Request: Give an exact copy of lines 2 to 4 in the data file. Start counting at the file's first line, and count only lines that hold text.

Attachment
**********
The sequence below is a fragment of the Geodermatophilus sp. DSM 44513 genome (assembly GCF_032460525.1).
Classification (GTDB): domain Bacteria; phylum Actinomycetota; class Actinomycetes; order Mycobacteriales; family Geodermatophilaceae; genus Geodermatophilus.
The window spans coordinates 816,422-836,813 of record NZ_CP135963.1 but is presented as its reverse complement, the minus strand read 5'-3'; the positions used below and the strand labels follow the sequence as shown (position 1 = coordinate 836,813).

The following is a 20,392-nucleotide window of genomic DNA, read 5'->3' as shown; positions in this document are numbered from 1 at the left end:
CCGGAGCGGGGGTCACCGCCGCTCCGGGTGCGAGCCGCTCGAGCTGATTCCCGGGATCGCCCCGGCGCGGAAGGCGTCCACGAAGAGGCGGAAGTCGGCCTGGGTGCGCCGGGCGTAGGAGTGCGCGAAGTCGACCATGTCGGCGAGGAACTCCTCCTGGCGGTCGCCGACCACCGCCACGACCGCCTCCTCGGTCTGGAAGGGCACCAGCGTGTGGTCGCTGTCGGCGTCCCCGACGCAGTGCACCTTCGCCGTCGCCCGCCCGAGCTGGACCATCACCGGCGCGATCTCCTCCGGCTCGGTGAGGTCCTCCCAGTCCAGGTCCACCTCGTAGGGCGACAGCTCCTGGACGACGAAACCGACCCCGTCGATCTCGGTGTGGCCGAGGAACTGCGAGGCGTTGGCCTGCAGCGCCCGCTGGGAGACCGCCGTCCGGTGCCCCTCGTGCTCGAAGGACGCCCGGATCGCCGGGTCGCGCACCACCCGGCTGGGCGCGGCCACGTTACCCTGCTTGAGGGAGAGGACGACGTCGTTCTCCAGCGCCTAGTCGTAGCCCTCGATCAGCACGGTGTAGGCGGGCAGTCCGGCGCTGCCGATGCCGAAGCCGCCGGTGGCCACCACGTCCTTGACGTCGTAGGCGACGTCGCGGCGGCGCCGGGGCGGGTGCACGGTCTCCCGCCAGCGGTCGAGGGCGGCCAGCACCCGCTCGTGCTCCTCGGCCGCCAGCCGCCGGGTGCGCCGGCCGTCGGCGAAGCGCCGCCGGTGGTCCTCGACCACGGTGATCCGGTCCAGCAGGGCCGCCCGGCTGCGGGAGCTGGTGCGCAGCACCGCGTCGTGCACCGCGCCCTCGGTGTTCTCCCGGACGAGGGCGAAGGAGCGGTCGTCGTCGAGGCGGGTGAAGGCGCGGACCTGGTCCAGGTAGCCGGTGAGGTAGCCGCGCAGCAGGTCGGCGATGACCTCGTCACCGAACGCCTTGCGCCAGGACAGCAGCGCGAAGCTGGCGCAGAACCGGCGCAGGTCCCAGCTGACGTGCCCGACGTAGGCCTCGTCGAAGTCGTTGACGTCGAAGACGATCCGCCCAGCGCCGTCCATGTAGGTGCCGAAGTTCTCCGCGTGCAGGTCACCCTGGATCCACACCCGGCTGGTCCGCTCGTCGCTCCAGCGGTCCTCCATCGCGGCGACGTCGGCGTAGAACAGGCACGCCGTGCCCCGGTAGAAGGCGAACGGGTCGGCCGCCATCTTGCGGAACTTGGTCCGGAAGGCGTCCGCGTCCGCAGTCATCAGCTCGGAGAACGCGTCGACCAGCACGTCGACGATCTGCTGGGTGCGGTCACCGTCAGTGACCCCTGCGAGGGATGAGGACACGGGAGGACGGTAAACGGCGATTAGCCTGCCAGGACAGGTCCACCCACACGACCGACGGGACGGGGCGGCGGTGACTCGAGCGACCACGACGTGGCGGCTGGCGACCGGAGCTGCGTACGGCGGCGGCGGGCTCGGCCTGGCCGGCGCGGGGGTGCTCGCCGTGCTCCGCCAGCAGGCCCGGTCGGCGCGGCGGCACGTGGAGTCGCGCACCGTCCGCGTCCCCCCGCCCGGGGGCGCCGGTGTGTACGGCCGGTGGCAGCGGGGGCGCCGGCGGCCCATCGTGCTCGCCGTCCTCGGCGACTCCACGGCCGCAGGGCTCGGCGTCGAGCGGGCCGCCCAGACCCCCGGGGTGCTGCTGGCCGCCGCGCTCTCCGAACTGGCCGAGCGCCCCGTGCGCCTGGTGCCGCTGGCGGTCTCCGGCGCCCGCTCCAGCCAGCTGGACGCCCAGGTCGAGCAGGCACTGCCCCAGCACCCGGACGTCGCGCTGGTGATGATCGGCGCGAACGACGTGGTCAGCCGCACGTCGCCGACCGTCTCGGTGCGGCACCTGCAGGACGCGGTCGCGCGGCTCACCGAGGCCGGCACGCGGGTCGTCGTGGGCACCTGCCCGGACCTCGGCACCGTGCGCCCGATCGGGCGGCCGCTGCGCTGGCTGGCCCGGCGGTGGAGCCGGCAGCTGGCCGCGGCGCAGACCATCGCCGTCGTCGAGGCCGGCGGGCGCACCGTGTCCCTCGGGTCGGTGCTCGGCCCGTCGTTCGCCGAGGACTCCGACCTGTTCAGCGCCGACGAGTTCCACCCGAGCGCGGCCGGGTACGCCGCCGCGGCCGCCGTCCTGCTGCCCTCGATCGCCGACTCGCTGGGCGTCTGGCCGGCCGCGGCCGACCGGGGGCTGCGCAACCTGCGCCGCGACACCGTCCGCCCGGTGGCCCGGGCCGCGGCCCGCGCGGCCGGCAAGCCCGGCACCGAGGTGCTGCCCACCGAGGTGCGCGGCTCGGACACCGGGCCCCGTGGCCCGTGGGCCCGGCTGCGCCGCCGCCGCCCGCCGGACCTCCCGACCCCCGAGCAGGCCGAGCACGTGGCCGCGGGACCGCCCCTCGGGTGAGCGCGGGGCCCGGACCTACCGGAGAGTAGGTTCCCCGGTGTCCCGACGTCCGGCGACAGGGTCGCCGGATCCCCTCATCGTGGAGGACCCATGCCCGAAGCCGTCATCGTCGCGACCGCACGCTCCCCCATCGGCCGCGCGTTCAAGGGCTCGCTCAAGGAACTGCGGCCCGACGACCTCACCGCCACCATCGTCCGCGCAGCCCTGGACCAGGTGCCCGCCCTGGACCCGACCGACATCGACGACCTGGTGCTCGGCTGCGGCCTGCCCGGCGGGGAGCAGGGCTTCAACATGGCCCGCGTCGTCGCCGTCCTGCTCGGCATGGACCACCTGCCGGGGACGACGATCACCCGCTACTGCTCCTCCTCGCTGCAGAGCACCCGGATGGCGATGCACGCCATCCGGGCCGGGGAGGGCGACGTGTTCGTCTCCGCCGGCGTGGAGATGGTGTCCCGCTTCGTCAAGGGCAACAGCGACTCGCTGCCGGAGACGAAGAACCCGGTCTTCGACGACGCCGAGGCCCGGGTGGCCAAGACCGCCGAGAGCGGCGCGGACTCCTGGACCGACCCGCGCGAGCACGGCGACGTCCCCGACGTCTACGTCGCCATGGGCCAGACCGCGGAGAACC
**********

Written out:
Classification (GTDB): domain Bacteria; phylum Actinomycetota; class Actinomycetes; order Mycobacteriales; family Geodermatophilaceae; genus Geodermatophilus.
The window spans coordinates 816,422-836,813 of record NZ_CP135963.1 but is presented as its reverse complement, the minus strand read 5'-3'; the positions used below and the strand labels follow the sequence as shown (position 1 = coordinate 836,813).

The following is a 20,392-nucleotide window of genomic DNA, read 5'->3' as shown; positions in this document are numbered from 1 at the left end: